McLure: There is often discussion along the lines that economics has a religious or ideological element. I raise the matter because I was at a seminar recently at which a former Premier of Western Australia told the audience that “economics is religion” and it is nothing more – ‘it’s a belief!’ To what extent are “schools of thought” differentiated by ‘religion’ and by ‘science’? Also, would you place your own work within the corpus of the Chicago “school of thought”, if there is such a thing, and would you say ideology plays any role in defining that School?
Zellner: I believe that the Chicago School, influenced by Milton Friedman, Theodore Schultz, Carl Christ, and many others, too numerous to name, has been in the forefront of the movement to subject economic propositions to empirical testing using data, to the extent that it has almost become commonplace, apparently, however, unknown to your former Premier of Western Australia. Where propositions cannot be empirically tested, of course there will be uncertainty. This is, however, not unique to economics. Physicists, for example, have conflicting evidence about Einstein’s theory from space station observations that show the universe is expanding at an increasing rate, not a decreasing rate as predicted by Einstein’s theory. Until new evidence and new theories become available, it appears that physicists will have to put up with some uncertainty … religiously or secularly? As I remarked to my good friend George Judge recently, an important basic issue is whether it is possible to transform the religious area of study into a scientific discipline. I shall not try to answer this question but will leave it for your thought and discussion over several glasses of great Australian brew.
McLure: Just on Chicago generally, sometimes it’s seen as leading and disseminating an ideological view about free trade and liberty in political matters, social matters and economic matters, which is contrary to the view that Chicago ultimately fostered a scientifically-oriented approach grounded in empirical testing. How do you react to such comments?
Zellner: Frankly, the individuals making those comments have in the main never participated in the famous Chicago workshops where everything is open for discussion and presentation of empirical evidence. Perhaps we need more tours of Chicago workshops, whether in money, industrial organization, etc. to show how they operate. And indeed, there is much empirical evidence relating to the comparative performance of “Mrs. Thatcher-like laissez-faire” economies and “socialist-type” economies that supports the hypothesis that the former perform better.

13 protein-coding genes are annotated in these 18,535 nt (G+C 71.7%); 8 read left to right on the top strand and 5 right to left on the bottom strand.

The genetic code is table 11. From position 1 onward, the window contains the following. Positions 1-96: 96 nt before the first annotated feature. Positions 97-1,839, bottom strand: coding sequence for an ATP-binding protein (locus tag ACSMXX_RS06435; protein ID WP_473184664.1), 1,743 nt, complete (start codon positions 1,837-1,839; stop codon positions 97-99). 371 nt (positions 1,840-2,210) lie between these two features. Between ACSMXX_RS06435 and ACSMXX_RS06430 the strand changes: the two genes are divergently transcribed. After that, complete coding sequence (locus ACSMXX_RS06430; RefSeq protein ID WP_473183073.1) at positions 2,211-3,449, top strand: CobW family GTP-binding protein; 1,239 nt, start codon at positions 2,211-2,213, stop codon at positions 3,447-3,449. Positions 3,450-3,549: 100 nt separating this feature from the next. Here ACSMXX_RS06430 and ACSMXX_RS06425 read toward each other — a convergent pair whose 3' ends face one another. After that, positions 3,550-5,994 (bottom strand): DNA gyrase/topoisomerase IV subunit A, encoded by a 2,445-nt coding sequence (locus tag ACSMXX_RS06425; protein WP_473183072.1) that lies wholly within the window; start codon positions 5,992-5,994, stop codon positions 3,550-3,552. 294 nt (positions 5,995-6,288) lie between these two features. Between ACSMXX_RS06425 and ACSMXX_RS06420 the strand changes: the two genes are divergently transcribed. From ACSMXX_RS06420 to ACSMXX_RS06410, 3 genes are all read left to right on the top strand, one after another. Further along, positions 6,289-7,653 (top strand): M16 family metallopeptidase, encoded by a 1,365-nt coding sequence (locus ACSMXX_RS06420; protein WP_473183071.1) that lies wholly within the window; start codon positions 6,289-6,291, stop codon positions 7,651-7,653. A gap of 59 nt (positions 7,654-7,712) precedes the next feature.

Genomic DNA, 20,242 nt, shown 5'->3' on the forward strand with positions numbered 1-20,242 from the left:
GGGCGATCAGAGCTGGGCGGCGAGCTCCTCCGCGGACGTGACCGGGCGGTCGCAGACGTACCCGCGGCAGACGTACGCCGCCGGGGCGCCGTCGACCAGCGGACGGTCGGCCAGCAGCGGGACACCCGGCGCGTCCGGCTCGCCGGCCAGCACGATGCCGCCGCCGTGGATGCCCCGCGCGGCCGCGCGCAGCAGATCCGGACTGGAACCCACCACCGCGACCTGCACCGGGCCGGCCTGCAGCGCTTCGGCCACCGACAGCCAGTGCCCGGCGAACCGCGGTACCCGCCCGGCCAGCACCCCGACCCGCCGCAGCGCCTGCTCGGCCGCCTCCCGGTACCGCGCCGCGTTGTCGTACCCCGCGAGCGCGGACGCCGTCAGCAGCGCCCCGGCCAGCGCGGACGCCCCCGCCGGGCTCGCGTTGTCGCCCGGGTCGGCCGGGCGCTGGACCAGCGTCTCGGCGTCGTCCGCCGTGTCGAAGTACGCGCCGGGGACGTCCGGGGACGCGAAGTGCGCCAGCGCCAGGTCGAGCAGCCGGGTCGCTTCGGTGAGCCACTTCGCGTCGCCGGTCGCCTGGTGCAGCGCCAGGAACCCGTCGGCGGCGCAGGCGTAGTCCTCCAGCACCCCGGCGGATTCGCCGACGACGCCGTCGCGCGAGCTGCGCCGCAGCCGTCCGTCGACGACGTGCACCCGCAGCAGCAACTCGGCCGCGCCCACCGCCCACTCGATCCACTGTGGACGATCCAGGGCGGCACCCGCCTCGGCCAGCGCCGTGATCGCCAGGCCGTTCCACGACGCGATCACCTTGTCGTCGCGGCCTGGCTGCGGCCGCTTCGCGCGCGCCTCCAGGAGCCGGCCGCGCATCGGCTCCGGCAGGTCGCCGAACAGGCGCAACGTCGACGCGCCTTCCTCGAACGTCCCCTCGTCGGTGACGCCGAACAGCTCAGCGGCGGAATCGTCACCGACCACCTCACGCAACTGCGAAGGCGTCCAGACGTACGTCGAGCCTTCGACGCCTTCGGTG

McLure: In response to his famous Essays in Positive Economics, Milton Friedman (1953) received some critical comments over the proposition that deductions may be derived from assumptions which are unrealistic if the resulting model predicts well. In your view, is it appropriate for economists to entertain assumptions that are unrealistic? Also, do you think that ontological complexities, which may call into question the objective character of certain observed and recorded ‘facts’, are an important constraint on positive economics and the ‘unity of science’ approach?
Zellner: Theories and data may not be ideal, as in economics and many other areas of science. As a result, we work hard to produce better theories and data in the unending interactive process called science or learning from our data and experience. Would that all were perfect, but it’s not and we have to improve the situation that involves a lot of hard work and ingenuity. For example, the Bayesian learning model has been shown to work well on a broad range of econometric and statistical problems … but that doesn’t imply that it’s perfect and explains why, as mentioned above, I am working to improve the Bayesian learning model, Bayes’s theorem.
5 Marshallian Macroconomic Model and Macro-Forecasting
McLure: Your current work on macro-modelling includes the adjective “Marshallian”: you label the approach the ‘Marshallian Macroeconomic Model’ (Zellner and Israilevich 2005). How did you come to Marshall in the first place and in what sense does he influence your current macro modelling?
Zellner: Well a lot of the courses on price theory that I took as a graduate and undergraduate were the best courses. The Marshallian model for the competitive industry was so impressive. Marshall didn’t just define an equilibrium, he also showed you how you get from one equilibrium to another through the entry and exit of firms. That’s the part of economic theory that really impressed me. As I mentioned in my lecture, in our MMM, we disaggregate by industrial sectors , for example, agriculture, mining, durables, services, etc. and for each sector we have a product market involving demand, supply, entry-exit equations, just as Marshall employed many years ago. Upon aggregating the supply function over the firms, the number of firms appears in our supply equation, an endogenous variable that is left out of many macro models. So you can see that our sector product and factor markets are formulated to include entry and exit of firms since the economy is not in equilibrium period by period.
Weber: The econometric approach that you favour works on the principle of ‘sophisticated simplicity’, one starts with a simple model and progressively works to a more complicated model when the simple model does not perform too well. Now that approach has been criticised on the grounds that it includes an element of circularity, for a model that is constructed in this way will fit the data well in the end. How do you respond to that criticism?